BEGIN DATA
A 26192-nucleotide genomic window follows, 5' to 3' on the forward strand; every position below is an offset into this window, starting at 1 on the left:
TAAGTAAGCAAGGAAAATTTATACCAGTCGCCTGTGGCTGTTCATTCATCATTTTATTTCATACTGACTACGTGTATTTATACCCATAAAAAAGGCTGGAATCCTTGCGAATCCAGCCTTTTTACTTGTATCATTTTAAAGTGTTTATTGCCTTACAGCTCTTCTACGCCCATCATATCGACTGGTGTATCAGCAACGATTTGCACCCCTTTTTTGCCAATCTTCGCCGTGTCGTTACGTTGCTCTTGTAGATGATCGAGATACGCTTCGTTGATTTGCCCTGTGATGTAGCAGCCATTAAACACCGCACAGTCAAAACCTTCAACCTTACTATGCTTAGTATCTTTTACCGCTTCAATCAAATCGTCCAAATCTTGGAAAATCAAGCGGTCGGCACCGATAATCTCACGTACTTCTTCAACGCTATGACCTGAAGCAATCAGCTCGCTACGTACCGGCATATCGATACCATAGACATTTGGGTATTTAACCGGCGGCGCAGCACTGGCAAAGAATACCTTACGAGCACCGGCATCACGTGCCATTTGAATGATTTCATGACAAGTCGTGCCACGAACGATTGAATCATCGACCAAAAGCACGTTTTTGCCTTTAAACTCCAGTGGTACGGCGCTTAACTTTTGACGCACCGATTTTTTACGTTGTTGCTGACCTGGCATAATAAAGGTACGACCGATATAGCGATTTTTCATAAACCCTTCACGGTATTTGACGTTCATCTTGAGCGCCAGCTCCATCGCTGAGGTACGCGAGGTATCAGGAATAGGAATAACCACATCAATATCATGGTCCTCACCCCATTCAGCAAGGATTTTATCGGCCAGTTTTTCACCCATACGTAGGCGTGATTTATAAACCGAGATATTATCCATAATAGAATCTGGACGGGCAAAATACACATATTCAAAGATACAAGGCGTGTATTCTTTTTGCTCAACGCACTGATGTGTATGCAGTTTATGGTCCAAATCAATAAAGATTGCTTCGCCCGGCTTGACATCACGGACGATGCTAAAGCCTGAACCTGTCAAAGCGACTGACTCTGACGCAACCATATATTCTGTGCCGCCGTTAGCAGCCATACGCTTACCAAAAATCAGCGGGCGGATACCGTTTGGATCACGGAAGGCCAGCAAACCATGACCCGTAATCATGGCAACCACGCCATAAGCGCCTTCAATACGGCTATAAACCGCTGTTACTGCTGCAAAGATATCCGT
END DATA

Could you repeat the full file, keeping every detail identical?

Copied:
A 26192-nucleotide genomic window follows, 5' to 3' on the forward strand; every position below is an offset into this window, starting at 1 on the left:
TAAGTAAGCAAGGAAAATTTATACCAGTCGCCTGTGGCTGTTCATTCATCATTTTATTTCATACTGACTACGTGTATTTATACCCATAAAAAAGGCTGGAATCCTTGCGAATCCAGCCTTTTTACTTGTATCATTTTAAAGTGTTTATTGCCTTACAGCTCTTCTACGCCCATCATATCGACTGGTGTATCAGCAACGATTTGCACCCCTTTTTTGCCAATCTTCGCCGTGTCGTTACGTTGCTCTTGTAGATGATCGAGATACGCTTCGTTGATTTGCCCTGTGATGTAGCAGCCATTAAACACCGCACAGTCAAAACCTTCAACCTTACTATGCTTAGTATCTTTTACCGCTTCAATCAAATCGTCCAAATCTTGGAAAATCAAGCGGTCGGCACCGATAATCTCACGTACTTCTTCAACGCTATGACCTGAAGCAATCAGCTCGCTACGTACCGGCATATCGATACCATAGACATTTGGGTATTTAACCGGCGGCGCAGCACTGGCAAAGAATACCTTACGAGCACCGGCATCACGTGCCATTTGAATGATTTCATGACAAGTCGTGCCACGAACGATTGAATCATCGACCAAAAGCACGTTTTTGCCTTTAAACTCCAGTGGTACGGCGCTTAACTTTTGACGCACCGATTTTTTACGTTGTTGCTGACCTGGCATAATAAAGGTACGACCGATATAGCGATTTTTCATAAACCCTTCACGGTATTTGACGTTCATCTTGAGCGCCAGCTCCATCGCTGAGGTACGCGAGGTATCAGGAATAGGAATAACCACATCAATATCATGGTCCTCACCCCATTCAGCAAGGATTTTATCGGCCAGTTTTTCACCCATACGTAGGCGTGATTTATAAACCGAGATATTATCCATAATAGAATCTGGACGGGCAAAATACACATATTCAAAGATACAAGGCGTGTATTCTTTTTGCTCAACGCACTGATGTGTATGCAGTTTATGGTCCAAATCAATAAAGATTGCTTCGCCCGGCTTGACATCACGGACGATGCTAAAGCCTGAACCTGTCAAAGCGACTGACTCTGACGCAACCATATATTCTGTGCCGCCGTTAGCAGCCATACGCTTACCAAAAATCAGCGGGCGGATACCGTTTGGATCACGGAAGGCCAGCAAACCATGACCCGTAATCATGGCAACCACGCCATAAGCGCCTTCAATACGGCTATAAACCGCTGTTACTGCTGCAAAGATATCCGT